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Repairing and Maintaining Trekking Poles
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What has four legs, smells badly, and carries everything it needs to survive on its back? Answer: today's modern hiker, of course. The extra legs come by virtue of trekking poles, those load-bearing, knee-saving, shock-absorbing devices fast becoming appendages for many day hikers and backpackers.

As basic as they are in design, trekking poles do have moving parts, which means that occasionally they'll break or seize up. Simple maintenance will prevent most problems with your "sticks," and a little ingenuity will handle most field emergencies.

Maintaining Telescope
Telescopic ski poles and hiking poles are great as long as the adjustment system locks and unlocks properly when you want it to. Not much is worse than leaning on a hiking pole during a creek crossing and having it collapse!

Here's how to keep things moving:

* Dry poles thoroughly at home after wet weather or creek crossing use to prevent internal corrosion. Extend poles far enough to expose the threads of the expansion plugs, or maybe even separate the sections. After drying with one end of the tube down, turn it the other way up to get rid of any other trapped water.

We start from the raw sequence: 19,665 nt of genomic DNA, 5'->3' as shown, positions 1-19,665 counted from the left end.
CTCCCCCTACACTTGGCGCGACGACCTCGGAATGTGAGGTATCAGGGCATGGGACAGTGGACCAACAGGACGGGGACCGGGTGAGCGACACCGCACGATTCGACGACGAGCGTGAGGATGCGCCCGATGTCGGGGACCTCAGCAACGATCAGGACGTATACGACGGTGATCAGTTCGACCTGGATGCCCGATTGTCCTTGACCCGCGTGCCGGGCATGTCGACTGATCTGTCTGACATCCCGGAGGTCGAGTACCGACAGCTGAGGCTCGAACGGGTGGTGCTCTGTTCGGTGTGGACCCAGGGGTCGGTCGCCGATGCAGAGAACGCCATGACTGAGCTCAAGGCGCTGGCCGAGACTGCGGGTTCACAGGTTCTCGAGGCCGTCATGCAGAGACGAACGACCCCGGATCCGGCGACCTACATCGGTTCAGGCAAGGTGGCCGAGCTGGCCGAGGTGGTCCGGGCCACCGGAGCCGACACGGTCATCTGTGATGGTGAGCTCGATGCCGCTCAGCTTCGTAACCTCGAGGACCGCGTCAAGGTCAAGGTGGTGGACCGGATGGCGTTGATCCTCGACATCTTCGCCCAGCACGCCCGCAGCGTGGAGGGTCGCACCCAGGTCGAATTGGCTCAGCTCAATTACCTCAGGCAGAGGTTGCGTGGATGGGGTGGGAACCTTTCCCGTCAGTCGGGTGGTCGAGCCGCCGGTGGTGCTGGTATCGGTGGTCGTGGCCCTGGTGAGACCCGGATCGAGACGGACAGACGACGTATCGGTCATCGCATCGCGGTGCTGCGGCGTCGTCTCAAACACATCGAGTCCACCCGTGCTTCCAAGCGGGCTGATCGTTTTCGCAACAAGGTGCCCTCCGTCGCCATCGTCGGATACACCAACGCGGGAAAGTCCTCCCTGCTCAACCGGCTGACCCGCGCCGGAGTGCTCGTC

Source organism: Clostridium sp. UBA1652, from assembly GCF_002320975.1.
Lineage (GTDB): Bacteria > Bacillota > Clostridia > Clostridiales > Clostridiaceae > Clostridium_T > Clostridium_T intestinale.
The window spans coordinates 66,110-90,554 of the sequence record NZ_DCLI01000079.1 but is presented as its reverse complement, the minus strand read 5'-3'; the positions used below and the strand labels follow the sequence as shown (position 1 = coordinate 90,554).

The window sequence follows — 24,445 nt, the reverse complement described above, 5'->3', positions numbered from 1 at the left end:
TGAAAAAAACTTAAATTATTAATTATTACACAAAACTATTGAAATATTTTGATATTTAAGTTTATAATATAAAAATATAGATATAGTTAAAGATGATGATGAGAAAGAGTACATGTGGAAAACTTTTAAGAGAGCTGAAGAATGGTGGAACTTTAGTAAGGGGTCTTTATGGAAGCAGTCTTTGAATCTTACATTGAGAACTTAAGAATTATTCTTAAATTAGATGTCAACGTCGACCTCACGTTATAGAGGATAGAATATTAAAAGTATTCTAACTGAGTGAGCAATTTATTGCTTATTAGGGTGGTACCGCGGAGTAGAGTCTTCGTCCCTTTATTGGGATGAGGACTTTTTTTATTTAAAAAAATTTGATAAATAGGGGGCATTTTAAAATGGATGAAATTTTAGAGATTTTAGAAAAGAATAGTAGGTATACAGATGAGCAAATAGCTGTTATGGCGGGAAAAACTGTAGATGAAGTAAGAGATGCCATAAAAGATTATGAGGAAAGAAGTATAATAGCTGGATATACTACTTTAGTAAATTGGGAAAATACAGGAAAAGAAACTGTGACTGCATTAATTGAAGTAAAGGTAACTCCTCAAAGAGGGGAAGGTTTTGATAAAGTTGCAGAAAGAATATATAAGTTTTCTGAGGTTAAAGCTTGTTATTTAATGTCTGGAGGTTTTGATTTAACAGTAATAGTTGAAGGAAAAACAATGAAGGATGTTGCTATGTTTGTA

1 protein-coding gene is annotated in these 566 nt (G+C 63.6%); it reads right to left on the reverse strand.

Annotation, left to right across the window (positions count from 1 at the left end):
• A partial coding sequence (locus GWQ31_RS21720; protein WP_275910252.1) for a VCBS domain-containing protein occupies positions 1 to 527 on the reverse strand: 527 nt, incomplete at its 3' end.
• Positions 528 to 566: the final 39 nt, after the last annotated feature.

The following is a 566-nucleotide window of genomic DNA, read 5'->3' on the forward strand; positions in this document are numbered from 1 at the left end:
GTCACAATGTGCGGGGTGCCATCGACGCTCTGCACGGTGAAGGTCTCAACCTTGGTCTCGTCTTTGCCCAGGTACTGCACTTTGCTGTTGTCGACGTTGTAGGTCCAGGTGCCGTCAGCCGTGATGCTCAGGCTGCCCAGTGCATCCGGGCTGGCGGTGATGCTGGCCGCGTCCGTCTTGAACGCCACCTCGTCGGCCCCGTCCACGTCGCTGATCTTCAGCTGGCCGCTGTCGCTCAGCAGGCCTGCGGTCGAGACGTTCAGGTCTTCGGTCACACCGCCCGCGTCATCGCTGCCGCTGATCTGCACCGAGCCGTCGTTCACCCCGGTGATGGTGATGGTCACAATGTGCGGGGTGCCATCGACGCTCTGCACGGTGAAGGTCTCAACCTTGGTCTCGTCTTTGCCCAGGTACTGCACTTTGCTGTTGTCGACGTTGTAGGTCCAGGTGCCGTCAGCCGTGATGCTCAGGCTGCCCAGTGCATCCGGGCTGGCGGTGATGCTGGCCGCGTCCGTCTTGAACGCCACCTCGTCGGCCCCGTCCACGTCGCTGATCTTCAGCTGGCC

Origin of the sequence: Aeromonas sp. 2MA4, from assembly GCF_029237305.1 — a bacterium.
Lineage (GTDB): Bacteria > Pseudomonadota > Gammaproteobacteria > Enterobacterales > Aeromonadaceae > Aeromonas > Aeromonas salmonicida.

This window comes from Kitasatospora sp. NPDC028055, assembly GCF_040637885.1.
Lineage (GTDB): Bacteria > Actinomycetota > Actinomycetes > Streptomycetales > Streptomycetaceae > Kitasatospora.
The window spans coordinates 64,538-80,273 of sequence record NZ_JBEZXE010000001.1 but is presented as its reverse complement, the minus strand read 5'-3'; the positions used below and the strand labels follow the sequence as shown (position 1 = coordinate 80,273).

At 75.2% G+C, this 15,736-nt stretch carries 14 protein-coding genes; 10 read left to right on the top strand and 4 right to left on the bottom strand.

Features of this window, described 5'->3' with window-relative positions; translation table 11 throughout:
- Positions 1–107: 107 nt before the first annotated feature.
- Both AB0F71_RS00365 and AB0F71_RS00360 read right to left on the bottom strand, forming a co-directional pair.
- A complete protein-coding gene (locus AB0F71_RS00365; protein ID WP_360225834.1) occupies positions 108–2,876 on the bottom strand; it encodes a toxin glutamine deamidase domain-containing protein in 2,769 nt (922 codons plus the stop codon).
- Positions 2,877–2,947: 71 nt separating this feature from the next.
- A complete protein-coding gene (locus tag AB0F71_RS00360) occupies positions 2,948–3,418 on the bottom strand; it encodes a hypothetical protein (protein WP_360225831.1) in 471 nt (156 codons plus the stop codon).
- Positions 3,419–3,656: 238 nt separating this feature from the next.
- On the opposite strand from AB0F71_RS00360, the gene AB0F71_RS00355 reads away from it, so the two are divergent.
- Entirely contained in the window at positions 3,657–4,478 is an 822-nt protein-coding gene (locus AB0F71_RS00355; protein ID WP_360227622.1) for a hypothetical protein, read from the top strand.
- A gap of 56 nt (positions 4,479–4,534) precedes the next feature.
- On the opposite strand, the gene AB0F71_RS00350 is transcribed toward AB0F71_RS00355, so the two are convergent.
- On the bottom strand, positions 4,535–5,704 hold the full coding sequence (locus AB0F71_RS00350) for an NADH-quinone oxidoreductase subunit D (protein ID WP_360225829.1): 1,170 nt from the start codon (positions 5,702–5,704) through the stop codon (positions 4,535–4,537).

* Corrosion inside is less likely with better-quality poles that are anodized internally.
* If you detect corrosion on the metal threads that go into the plastic expansion plug, then it's time to dismantle and clean. Do not use a wire brush for this task, since it will remove whatever corrosion-protecting finish remains on the threads. Instead, wipe the threads with a soft cloth lightly moistened with WD-40 or alcohol. Warning: Do not get lubricants like WD-40 or oil onto the plastic expansion plug itself, or on the inside of the tubes. Put a trace of oil or, better, silicone grease on the threads to prevent additional corrosion.

Field Fix for Failed Locks
If the pole fails to lock properly in the field, the culprit is usually corroded or dirty threads. This results in more friction between the plug and its threads than between the plug and the tube. Then when you turn the tube to lock or unlock, the plug doesn't turn on its threads and fails to expand or contract. Solve the problem this way:

* Increase the friction between plug and tube by extending the pole almost to its limit and hold it horizontally with one hand at the joint. This puts sideways pressure on the plug and it won't turn in its tube now.
* Rotate the smaller tube until the plug expands enough and tightens up sufficiently to still allow sliding but not turning.
* Adjust to length and tighten to lock. Clean the threads at the earliest opportunity!

Article and photo © Keith Morton, 2000.

Published: 28 Apr 2002 | Last Updated: 15 Sep 2010
Details mentioned in this article were accurate at the time of publication
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